>     experts
>     > > with hands-on experience about how these advances in
>     technologies are
>     > > changing the face of identity management and opening up new
>     > > opportunities for the enterprise to become more secure—and we’ll
>     > > throw in a few caveats (for one, what happens to privacy when
>     > > biometrics are added to the mix?) that any organization should
>     heed
>     > > when revamping its identity management strategy.
>     > >>
>     > >> Here are the questions he's exploring:
>     > >>
>     > >> What are the latest advances in ID Management technology?
>     > >>
>     > >> How has it evolved over the years?
>     > >>
>     > >> What happens to privacy when biometrics are thrown into the mix?
>     > > GONE GONE....
>     > >>
>     > >> How are ID management systems and access management/roles-based
>     > > management converging?
>     > >>
>     > >> ID management has been largely about people in the past. How will
>     > > the Internet of Things change that, if at all?
>     > >>
>     > >> Is authentication keeping up with trends in ID management?
>     > >>
>     > >> My identity as my wife sees it may be different to my
>     identity as my
>     > > bank sees it, which may be different again to my identity as my
>     > > employer sees it. How do we cope with multiple attributes in ID
>     > > management?
>     > >>
>     > >> How do we maintain and preserve identity in the long term, as a
>     > > person's life and circumstances change?
>     > >>
>     > >> Are there standard for ID management?
>     > >>
>     > >> What are the biggest challenges facing companies that want to
>     design
>     > > and deploy their own ID management systems?
>     > >
>     > > -------------------------
>     > > Date: Mon, 22 Feb 2016 06:58:22 -0500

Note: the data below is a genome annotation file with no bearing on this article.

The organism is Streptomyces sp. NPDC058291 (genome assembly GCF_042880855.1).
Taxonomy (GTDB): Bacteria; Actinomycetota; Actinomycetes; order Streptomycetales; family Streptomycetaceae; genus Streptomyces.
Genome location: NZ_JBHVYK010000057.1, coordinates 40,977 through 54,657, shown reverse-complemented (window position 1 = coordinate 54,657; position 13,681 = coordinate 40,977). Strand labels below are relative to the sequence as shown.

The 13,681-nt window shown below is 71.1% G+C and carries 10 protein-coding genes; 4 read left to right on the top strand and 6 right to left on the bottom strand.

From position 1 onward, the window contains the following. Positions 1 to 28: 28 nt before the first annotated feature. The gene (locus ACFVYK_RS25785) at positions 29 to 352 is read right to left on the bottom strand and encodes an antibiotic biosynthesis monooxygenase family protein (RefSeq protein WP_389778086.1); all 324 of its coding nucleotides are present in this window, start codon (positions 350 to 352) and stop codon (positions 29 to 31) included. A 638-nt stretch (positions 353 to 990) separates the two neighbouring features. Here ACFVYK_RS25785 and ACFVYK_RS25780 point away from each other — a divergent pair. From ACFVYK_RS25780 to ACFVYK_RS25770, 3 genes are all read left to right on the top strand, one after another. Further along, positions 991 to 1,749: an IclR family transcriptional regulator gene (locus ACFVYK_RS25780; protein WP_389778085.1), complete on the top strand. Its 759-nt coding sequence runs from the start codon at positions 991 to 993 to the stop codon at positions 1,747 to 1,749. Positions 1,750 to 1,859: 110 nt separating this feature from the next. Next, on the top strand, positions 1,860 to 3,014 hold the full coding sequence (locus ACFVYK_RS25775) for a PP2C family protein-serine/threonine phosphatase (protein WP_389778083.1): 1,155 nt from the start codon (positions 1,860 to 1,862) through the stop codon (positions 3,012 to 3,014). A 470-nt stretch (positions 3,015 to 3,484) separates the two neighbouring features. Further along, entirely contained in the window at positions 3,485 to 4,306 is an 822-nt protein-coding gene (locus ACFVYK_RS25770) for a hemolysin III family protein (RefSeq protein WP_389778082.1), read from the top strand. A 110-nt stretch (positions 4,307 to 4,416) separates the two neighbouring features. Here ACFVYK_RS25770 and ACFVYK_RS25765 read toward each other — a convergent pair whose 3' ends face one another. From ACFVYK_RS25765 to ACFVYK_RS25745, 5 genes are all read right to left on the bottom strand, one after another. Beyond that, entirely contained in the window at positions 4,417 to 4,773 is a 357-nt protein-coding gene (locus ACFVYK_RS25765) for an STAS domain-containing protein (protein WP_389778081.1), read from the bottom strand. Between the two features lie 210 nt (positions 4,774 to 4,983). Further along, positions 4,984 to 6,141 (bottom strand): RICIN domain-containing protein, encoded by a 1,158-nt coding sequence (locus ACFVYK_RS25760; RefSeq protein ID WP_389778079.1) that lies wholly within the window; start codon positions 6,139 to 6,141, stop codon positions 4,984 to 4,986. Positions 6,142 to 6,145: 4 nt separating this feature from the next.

>     > > Subject: Re: [KI-LC] FW: Media query from SC Magazine - deadline
>     > > 2/26/2016 17:30:00
>     > > From: kendaggtbs at gmail.com
>     <javascript:_e(%7B%7D,'cvml','kendaggtbs at gmail.com');>
>     > > To: colin_wallis at hotmail.com
>     <javascript:_e(%7B%7D,'cvml','colin_wallis at hotmail.com');>
>     > > CC: lc at kantarainitiative.org
>     <javascript:_e(%7B%7D,'cvml','lc at kantarainitiative.org');>
>     > >
>     > > Colin,
>     > >
>     > > I agree fully that the first two paragraphs address the scope
>     of his
>     > > question regarding biometrics and privacy.
>     > >
>     > > However, your comment, "sense of direction of travel for SC
>     Magazine
>     > > being towards Data Protection" prompts me to include the rest
>     of the
>     > > material regarding Privacy. In my opinion, a focus solely on data
>     > > protection misses the boat on respecting privacy and probably
>     does it
>     > > a disservice. As you are aware, having the best data protection
>     > > practices in the world while using an individual's PII for
>     unstated
>     > > purposes or disclosing it inappropriately, still means the
>     > > organization is not respecting an individual's privacy.
>     > >
>     > > I agree with your concern regarding "a compromise in the
>     sample or the
>     > > templates database" being a major issue with respect to an
>     individual
>     > > having to re-establish and re-bind their identity. However, I
>     would
>     > > argue that the same holds true for any piece of an